Script for monitoring a pvoutput.org system using Nagios

Category Server Monitoring Solceller
A couple of years ago we got solar panels installed on the roof of the house. It looks like it is going to be a good investment.

For the last year I have had automatic upload of my production data set up to go to pvoutput.org. Here is a link to my data on the site - go take a look.
Sometimes the automatic uploading fails. And it can take me a while - weeks - to notice that there is an issue.

A picture named M2

I have finally managed to get a reasonable setup with my Nagios installation that will detect if data is missing for my system on pvoutput.org.
The important piece that I have in place is a script for use with Nagios that will check if my system on pvoutput.org, identified by a System ID, has data available for today or not.
If there is no data, the script will return a CRITICAL status that Nagios know how to work with. if there is data avalable, the script returns an OK status.
The script uses the API that is available for working with pvoutput.org. pvoutput.org is great!
Here is what I now see in my Nagios services status page:
A picture named M3
The way I have configured my Nagios installation, if three checks (with 10-minute intervals) fail, I will get:
  • A red LED light on my Blink(1) which is plugged into my Nagios server.
  • A message by Pushover service to my Android device(s).
Some information on that alert configuration is here: Nerd alert: Home server with Nagios, Pushover and Blink(1) warnings.

You can call the script without using Nagios, in order to check if it works.
The syntax goes like this:
./check_pvoutput.sh APIKEY SYSTEMID
For instance
./check_pvoutput.sh 87654 12345
This would check the system with ID 12345. The APIKEY (87654 in the example) is a key that is needed in order to be allowed to use the pvoutput.org API.
Both the APIKEY and SYSTEMID are values you get from your pvoutput.org account.

There is a third, optional, parameter that controls which day you want to check for data. If you leave it out, the check will be for today. If you put a number in the third parameter, the number will be the number of days to subtract from today.
So for instance if you use this command
./check_pvoutput.sh 87654 12345 1
you will bee checking if pvoutput.org has data for yesterday

I have put the Nagios check_pvoutput.org script up on Nagios Exchange.
This is my first shot at creating at Nagios script, so any constructive criticism is welcome.


Jeg har købt et TomTom Cardio Runner løbeur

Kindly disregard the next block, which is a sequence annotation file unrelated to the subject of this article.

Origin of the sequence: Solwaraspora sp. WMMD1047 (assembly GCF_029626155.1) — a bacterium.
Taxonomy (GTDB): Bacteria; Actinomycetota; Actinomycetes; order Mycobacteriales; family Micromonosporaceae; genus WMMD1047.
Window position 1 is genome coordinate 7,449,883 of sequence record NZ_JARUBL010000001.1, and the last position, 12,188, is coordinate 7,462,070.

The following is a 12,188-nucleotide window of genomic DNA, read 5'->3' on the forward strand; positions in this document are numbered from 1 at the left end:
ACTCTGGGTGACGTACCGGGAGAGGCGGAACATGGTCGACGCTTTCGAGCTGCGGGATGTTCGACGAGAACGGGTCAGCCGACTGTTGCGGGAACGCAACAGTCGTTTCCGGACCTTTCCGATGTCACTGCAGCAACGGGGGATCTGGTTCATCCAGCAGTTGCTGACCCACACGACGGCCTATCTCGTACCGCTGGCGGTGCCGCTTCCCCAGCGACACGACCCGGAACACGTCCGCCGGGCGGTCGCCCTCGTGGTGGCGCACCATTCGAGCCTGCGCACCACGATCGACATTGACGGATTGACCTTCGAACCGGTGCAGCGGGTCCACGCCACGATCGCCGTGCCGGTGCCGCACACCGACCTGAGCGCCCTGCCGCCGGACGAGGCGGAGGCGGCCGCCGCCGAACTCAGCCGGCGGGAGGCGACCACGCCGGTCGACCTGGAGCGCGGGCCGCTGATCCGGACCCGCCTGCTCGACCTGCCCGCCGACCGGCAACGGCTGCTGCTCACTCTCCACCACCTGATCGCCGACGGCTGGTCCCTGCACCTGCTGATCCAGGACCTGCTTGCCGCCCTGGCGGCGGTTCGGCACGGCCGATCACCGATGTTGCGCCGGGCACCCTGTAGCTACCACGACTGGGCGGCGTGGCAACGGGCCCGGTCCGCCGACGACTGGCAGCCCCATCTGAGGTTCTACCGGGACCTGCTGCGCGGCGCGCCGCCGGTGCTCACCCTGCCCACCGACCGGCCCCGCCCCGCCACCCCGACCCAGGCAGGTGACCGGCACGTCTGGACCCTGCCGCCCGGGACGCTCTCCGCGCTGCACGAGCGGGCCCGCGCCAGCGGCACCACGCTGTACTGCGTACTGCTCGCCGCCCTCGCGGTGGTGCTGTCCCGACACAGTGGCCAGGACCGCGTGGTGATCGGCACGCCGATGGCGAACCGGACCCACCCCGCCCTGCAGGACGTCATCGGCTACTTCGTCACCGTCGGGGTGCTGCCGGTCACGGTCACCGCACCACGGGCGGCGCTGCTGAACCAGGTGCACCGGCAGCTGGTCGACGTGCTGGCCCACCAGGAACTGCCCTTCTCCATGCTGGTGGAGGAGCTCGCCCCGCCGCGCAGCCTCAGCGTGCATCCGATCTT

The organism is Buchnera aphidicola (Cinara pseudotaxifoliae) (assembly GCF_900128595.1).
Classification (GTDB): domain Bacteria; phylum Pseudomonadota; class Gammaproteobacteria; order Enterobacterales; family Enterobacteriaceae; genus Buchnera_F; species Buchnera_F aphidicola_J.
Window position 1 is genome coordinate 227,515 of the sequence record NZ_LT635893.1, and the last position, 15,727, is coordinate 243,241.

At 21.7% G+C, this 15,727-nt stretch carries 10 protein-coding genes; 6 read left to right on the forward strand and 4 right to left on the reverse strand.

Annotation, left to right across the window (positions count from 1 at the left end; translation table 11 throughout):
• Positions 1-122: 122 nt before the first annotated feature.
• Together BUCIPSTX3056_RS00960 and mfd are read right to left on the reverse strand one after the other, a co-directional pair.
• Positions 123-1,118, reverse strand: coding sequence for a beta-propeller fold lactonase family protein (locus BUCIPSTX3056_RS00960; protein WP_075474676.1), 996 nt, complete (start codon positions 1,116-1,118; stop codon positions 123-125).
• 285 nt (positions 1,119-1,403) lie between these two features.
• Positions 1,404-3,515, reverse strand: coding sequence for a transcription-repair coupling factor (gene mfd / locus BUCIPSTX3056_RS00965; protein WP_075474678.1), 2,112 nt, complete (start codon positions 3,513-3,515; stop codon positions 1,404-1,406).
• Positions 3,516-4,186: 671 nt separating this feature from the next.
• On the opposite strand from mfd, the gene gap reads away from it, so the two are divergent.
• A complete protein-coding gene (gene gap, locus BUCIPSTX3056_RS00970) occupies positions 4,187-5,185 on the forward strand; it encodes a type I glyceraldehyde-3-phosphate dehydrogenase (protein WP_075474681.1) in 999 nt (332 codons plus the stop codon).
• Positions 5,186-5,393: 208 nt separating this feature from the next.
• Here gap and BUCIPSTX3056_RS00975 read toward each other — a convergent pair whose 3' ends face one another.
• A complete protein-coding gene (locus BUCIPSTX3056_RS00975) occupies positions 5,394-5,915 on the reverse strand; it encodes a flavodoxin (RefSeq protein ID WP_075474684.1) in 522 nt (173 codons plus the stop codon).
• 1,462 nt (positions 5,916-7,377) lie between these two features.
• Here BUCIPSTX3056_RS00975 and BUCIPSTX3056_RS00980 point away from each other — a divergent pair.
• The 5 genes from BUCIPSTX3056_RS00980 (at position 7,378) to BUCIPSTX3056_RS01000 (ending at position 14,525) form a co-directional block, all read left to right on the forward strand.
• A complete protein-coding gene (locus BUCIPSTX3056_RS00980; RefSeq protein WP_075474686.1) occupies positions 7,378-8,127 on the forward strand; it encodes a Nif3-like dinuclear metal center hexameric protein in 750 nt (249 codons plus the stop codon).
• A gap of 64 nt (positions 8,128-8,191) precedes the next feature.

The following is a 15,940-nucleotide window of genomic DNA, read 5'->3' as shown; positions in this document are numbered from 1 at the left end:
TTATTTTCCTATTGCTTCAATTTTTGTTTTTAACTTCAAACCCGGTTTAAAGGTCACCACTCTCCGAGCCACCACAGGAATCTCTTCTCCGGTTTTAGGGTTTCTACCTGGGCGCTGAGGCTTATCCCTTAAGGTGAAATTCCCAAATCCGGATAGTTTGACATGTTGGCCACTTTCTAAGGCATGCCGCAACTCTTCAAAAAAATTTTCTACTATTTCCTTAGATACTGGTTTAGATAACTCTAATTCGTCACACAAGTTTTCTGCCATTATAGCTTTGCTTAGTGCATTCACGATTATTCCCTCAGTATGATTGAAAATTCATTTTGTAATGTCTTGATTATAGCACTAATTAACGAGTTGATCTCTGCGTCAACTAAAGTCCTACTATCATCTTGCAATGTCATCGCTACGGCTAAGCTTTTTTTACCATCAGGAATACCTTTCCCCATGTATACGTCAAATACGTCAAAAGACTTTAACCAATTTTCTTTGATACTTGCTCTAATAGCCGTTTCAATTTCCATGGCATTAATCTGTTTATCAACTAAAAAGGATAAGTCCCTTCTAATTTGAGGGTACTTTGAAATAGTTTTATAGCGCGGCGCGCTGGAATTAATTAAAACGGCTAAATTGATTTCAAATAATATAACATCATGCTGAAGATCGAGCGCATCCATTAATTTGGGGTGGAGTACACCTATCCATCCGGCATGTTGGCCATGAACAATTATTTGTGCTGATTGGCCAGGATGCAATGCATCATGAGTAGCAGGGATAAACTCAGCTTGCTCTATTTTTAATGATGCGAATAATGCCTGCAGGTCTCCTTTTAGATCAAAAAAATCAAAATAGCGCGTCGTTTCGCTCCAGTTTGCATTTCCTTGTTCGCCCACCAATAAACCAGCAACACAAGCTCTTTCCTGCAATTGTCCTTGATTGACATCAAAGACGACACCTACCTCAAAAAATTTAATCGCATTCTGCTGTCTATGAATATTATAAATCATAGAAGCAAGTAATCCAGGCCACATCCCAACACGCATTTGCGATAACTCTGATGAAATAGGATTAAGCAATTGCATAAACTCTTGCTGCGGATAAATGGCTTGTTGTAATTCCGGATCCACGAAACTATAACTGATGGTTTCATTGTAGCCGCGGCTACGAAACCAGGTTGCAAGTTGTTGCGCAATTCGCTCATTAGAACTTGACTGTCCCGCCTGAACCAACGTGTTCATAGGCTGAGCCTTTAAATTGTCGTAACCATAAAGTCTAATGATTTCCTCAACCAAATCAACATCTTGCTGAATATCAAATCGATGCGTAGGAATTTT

Category Danish Løb
Jeg er kommet til at købe et nyt løbeur: TomTom Cardio Runner.
Anmeldelse hos DC RainMaker

Det interessante er, at den måler puls ved hjælp af en helt anden teknologi. Den sender lys gennem huden fra urets bagside, og så detekterer den puls som farveændring - når blodet skubbes igennem.

Jeg har haft alt for mange problemer med at få de chest-straps til at virke som ellers er standarden for at måle puls mens man løber. Så derfor skulle der ske noget nyt

Jeg har løbet 600 meter med det, og umidelbart så det helt fint ud.


POSTing to a Domino server using curl

Category Domino
curl is a command line tool that will let you execute all kinds of requests that will make the computer you are at interact with services on the LAN or internet.

I have had a need to post data to a IBM Notes database hosted on Domino - using just the command line.

Here are the raw example commands to do just that.

First I needed to login to the server. The Domino server I was accessing was configured to use session authentication, using DomAuthSessID, but the example here would work with LtpaToken too.

curl --data "username=jbr&password=secret" -c cookie.txt "https://www.host.dk/names.nsf?login

This command will log you in and put the cookie that is issued by the server in a file called cookie.txt.

Then here is how to post to a Discussion database type IBM Notes database.

curl --data "subject=testsubject&body=testbody" --cookie cookie.txt "https://www.host.dk/pathtodiscussion/discussion.nsf/MainTopic?CreateDocument"


Getting Nagios to monitor Domino using SNMP

Category Domino
I have succesfully configured a Domino server (R9) to play nice with SNMP.
And I have configured a Nagios server to query status on numerous parameters on the Domino server.
Here is a screen dump from my Nagios Service status page
The blue ones are Domino specific.
The two red ones are the ones I am glad to have working. At the moment there are 0 mails pending og the availability index is 99. Which is good.
A picture named M2

I got it working by dusting off my German skills and reading this blog entry; Monitoring von IBM Domino-Servern mit Nagios.

The blog was not a perfect fit for my needs. The author includes instructions on doing some deep probing of the Domino server that I did not need, like how many documents are found in a specific View in a certain Notes Database - using DIIOP. So I had to disable some of the Service examples that are in the download package. Also, there are some minor errors in the samples.
You do need to download the example package to understand how things are done.

I wrote some more on Nagios a while back: Nerd alert: Home server with Nagios, Pushover and Blink(1) warnings.




Profile for jbruntt

Jens vægt-o-meter

12/08-06: 96,9 kg
14/10-06: 90,1 kg
14/08-07: 94,3 kg
07/11-07: 88,9 kg
09/11-08: 96,3 kg
03/02-09: 93,6 kg
09/08-09: 96,7 kg
30/12-09: 89.6 kg
25/01-10: 88.9 kg
09/03-10: 87.3 kg
26/08-10: 84.2 kg
15/09-10: 84.8 kg
02/01-11: 86.1 kg
28/09-11: 85.9 kg
05/06-12: 85.8 kg
05/06-13: 84.9 kg